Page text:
Archive | Poetry: Stanzas and Verses RSS feed for this section

Sandol Stoddard Warburg – A Short Biography

17 Feb

On December 16, 1927, Sandol Stoddard was born to parents, Carlos French and Caroline (Harris) Stoddard. She took up and finished a Bachelor of Arts degree at Bryn Mawr College in Pennsylvania. She went on to do her graduate work at San Francisco State College.

At 22 years old, she married Felix M. Warburg. They had five sons and were married for 17 years. She was married to Peter R. Goethals from 1984 until his death in 2000.

She was known as a contemporary author. Let’s get to know her more through some of her works:

A Child’s First Bible (1990)

This is a book for children. She tells the forty well-loved stories from Protestant, Catholic and Jewish traditions. She writes it a clear manner and condenses it effectively. This book of hers also has full page illustrations that are beautifully made.

God’s Little House (1984)

This is another juvenile fiction that she wrote to encourage children to develop the love for biblical stories. This was published by Paulist Press.

The Hospice Movement (1978)

This is the book she wrote in New York about the way terminally ill people should be treated. It’s about the alternative options to the high technology nightmare that was once a practice in caring for the terminally ill.

On the Way Home (1973)

This is her book about the adventures of a boy with his companion that is a bear. Another fiction but surely, written with passion and tells a moral lesson.

sandol stoddard warburg

Photo credits to

Curl Up Small (1964)

This is a charming book about the relationship between mothers and babies in the animal kingdom. It ends with the very touching illustrations of the human mother and baby that everyone can truly relate.

These are just some of her written work. Though she was more well known for her best-selling book that is still in print today, I Like You.




William Butler Yeats – A Short Biography

20 Oct
william butler yeats

photo credit to

Many of us who are studying in-depth European poetry would surely be familiar with the name William Butler Yeats. This is due to the fact that he is one of the biggest names in poetry who is also a recipient of the much coveted Nobel Prize. It was in June 13, 1865 when he was born in one of the well-off areas of Dublin. Nothing much was being mentioned in history books about his mother but it is a very clear thing that his father worked as an attorney. His father was also a talented painter of portraits. These things that his father did apparently had a significant impact on what he would do later in life.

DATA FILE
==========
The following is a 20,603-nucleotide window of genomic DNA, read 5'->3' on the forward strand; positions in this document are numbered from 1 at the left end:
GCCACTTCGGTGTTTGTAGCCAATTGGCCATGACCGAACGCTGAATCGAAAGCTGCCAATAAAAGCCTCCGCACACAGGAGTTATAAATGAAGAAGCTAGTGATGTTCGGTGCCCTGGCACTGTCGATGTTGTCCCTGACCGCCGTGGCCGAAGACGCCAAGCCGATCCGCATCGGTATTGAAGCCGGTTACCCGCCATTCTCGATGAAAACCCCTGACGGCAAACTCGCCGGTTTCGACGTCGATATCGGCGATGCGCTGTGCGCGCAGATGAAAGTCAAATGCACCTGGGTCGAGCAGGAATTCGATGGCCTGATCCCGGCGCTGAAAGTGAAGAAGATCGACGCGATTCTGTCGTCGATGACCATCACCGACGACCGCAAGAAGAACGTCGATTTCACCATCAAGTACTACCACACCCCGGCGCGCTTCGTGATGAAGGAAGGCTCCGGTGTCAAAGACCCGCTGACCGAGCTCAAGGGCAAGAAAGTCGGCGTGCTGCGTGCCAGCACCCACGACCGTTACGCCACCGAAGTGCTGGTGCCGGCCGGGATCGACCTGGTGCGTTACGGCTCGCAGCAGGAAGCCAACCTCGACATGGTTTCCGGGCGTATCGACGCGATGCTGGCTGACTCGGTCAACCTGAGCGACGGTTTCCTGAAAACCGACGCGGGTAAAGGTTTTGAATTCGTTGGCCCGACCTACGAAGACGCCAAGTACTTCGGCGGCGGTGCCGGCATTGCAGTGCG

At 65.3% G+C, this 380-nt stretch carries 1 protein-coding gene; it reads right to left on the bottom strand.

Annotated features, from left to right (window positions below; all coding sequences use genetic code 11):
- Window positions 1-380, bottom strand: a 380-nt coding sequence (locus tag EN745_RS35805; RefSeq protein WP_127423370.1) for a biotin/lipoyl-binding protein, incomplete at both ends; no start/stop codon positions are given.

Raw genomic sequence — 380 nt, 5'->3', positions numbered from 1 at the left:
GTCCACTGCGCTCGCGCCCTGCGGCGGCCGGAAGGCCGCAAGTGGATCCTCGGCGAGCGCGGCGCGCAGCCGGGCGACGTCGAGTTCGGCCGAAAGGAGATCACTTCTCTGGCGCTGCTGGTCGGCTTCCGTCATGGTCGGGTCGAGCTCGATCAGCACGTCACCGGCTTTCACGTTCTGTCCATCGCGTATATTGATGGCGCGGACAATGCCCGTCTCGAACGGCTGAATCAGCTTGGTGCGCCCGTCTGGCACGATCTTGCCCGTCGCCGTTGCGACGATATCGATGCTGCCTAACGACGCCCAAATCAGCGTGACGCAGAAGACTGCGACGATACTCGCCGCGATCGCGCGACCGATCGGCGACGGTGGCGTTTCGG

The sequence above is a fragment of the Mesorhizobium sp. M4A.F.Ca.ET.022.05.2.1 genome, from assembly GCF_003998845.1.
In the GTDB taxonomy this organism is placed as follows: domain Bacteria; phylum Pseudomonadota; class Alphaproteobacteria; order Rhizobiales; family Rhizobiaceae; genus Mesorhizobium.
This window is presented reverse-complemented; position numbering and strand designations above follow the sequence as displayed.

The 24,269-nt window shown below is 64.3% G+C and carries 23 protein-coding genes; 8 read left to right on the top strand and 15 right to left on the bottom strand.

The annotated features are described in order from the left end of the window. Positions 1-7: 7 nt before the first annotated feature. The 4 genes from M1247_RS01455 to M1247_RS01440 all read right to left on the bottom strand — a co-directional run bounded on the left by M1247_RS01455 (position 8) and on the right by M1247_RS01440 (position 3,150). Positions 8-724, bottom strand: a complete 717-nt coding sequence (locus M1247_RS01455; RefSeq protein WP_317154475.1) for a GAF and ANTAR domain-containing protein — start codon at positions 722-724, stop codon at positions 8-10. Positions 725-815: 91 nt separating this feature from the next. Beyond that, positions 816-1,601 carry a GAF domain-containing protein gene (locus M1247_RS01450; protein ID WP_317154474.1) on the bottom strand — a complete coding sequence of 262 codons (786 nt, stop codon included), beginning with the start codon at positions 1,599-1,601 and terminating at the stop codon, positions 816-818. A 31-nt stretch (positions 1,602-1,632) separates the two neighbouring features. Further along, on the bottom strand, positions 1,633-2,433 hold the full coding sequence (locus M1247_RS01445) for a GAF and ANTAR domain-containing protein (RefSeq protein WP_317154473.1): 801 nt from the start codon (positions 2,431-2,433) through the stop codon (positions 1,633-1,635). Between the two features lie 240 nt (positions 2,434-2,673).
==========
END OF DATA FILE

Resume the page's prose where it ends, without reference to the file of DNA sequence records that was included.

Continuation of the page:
William’s siblings were all into art. This would also explain why there is so much influence of art of the poetry works that he was able to create. During his early years, it was very obvious that he showed a great interest in poetry. In fact, he was involved actively in London’s fin de siècle. It has been noted that during those times, he was also a part of this very intriguing society that has the ultimate aim of giving life back to the literary world of Ireland.

William Butler Yeats was able to put together the Irish Theatre with help coming from Lady Gregory. This would later become known as the Abbey Theatre. For a couple of years, Yeats acted as the playwright of this theater until the arrival of John Synge. It is very notable in the acts that Yeats was able to produce that he gave much value to spiritualism. Some of his finest masterpieces were seen in the years 1892, 1894, 1902, 1904, and 1907.

The works of Yeats took a significant transformation towards poetry in 1910. Plays that he created were mostly aimed for small numbers of viewers and there were lots of experiments on many new elements.  His early poetry works were full of emotion and antagonism towards the Nationalist Movement. His works of poetry continued until he was put on a senate chair for the government of Ireland. He received the Nobel Prize afterwards and this is for poetry that is described by many as full of inspiration.

Even though the 1923 Nobel Prize was already granted to him, he continued his works in poetry and some of his greatest masterpieces followed. The masterpiece called as “The Tower” is just one of the many examples we could see. William Butler Yeats passed away on January 28, 1939 and he left as one of the heroes of Irish poetry.

The Book of Counted Sorrows by Dean Koontz

30 Jul

from Dark Rivers of the Heart…
by Dean Koontz

All of us are travelers lost,
our tickets arranged at a cost
unknown but beyond our means.
This odd itinerary of scenes
–enigmatic, strange, unreal–
leaves us unsure how to feel.
No postmortem journey is rife
with more mystery than life.

Tremulous skeins of destiny
flutter so ethereally
around me–but then I feel
its embrace is that of steel.

On the road that I have taken,
one day, walking, I awaken,
amazed to see where I have come,
where I’m going, where I’m from.

This is not the path I thought.
This is not the place I sought.
This is not the dream I bought,
just a fever of fate I’ve caught.

I’ll change highways in a while,
at the crossroads, one more mile.
My path is lit by my own fire.
I’m going only where I desire.

On the road that I have taken,
one day, walking, I awaken.
One day, walking, I awaken,
on the road that I have taken.